Consumer Reports recently came out with a study that featured the seven least satisfying new cars in today’s market. The worst? By a margin worthy of “Independence Day” going up against “Pluto Nash,” it was the current generation Kia Rio. Only 40 percent of current owners would recommend buying a new one.
The usual demerits for a compact such as the Kia Rio would be that it is tinny, cheap, loud and had interior accompaniments that would be worthy of a Little Tikes Cozy Coupe. In other words, it’s a Korean version of the Mitsubishi Mirage with substantially more power in exchange for far less usable interior space and an ugly beak. That may just be my personal opinion.
But there’s a far guiltier crime of irrefutable measure that the Kia Rio is known for at the auto auctions, and Consumer Reports managed to hit the exact bullseye of that bullseye.
We have opined in these pages before about how for every Tesla sold in America, there are two or three glowing stories written about the electric automaker. There are days when over 50 percent of the pieces on auto industry news feeds are about Tesla, which is not bad for a company capturing 0.1 percent of the U.S. automobile market. Tesla Motors CEO Elon Musk is truly a marketing and public relations genius.
Given that, it is fascinating when a negative story surfaces about Tesla’s way of doing business and the slobbering media is strangely silent. (Read More…)
At what point are you willing to accept a low-ball offer for your old beater?
Is it when the tranny blows out? Or does it eventually come through the scourge of rust, and the constant breaking of electric doo-dads that no longer work all through your doo-dah-day?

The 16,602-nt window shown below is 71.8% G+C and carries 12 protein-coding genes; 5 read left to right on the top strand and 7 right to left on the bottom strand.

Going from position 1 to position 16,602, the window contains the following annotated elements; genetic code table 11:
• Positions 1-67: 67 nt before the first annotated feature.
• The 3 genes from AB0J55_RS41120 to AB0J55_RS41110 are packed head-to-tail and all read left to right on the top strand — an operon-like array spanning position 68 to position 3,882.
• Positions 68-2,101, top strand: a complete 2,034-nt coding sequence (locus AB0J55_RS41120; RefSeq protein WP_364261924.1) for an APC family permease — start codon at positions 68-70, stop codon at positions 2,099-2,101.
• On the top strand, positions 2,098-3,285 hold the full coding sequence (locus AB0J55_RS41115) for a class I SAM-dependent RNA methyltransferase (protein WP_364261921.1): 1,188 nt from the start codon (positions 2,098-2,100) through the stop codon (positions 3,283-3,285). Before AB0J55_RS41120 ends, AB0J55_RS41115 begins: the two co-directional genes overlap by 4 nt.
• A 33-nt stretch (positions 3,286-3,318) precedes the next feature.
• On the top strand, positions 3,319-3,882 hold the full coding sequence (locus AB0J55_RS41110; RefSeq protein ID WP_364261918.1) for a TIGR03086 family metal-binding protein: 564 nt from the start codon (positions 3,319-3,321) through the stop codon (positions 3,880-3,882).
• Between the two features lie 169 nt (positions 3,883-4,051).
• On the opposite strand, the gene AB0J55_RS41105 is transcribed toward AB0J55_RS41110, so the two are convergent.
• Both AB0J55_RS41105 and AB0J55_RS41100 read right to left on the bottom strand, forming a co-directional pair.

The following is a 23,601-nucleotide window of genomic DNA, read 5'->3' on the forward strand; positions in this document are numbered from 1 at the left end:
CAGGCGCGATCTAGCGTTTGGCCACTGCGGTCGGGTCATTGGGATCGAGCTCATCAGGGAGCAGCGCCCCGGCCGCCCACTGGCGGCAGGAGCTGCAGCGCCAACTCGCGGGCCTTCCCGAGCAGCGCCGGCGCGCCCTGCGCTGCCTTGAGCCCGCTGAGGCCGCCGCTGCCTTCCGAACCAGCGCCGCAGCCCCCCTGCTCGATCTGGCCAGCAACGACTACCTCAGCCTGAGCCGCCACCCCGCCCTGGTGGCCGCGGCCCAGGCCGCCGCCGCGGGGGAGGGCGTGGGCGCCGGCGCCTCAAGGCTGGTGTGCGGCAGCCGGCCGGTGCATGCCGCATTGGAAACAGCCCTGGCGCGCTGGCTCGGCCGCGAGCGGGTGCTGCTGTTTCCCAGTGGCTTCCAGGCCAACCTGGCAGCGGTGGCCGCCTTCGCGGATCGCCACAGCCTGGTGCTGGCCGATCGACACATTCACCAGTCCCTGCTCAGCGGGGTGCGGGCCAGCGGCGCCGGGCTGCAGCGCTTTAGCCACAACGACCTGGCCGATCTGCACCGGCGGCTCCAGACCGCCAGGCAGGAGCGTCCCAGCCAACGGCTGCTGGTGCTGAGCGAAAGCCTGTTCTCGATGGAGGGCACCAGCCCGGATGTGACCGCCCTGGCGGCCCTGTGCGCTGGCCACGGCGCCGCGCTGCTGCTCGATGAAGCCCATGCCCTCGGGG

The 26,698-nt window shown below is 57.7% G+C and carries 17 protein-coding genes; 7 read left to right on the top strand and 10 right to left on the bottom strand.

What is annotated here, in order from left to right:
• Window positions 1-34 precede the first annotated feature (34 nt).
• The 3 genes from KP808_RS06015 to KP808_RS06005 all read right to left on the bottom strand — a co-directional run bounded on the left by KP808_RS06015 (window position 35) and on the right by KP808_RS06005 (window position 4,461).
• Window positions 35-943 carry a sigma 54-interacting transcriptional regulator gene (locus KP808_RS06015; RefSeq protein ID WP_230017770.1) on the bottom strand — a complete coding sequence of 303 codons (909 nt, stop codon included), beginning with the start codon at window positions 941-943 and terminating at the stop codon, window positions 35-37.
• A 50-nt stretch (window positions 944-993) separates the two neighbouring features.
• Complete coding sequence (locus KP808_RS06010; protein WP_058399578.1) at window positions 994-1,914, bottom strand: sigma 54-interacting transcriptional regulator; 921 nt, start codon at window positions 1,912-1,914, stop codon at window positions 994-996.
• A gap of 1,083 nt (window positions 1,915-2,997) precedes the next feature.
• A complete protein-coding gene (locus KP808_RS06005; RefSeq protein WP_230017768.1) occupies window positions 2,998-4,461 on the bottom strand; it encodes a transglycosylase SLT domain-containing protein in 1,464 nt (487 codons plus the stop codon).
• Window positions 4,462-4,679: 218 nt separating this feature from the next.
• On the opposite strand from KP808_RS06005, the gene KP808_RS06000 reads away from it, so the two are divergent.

Some folks simply get bored of their ride. While others just try to drive their cars until their bodies become the rolling representation of swiss cheese.
Everyone has a reason to curb a car. Thanks to the efforts of Nick Lariviere (<— Click the link!), and the cooperation of an automotive conglomerate with more money than some state governments, I now have 257,020 purely anecdotal examples of this type of personal decision making.
Porsche salesfolk in Germany may have to go to school again. On the curriculum: Manners. Getting up while greeting a customer may not be a bad idea. Porsche sales in Germany grew 17 percent from January through October. In November, sales were up only 0.1 percent compared to the prior month. Immediately, alarm bells rang at Porsches new owner Volkswagen, says Der Spiegel.(Read More…)
Channel stuffing is taking its toll on China. Customers fight back against “increased sales pressure and an insufficient supply of experienced staff, driven by a disconnect between the dealership network expansion and the market slowdown, “ and punish car manufacturers where it hurts second most: On the J.D.Power Sales Satisfaction Survey. The survey, published today, notices “a notable deterioration in overall sales satisfaction among new-vehicle owners in China.” (Read More…)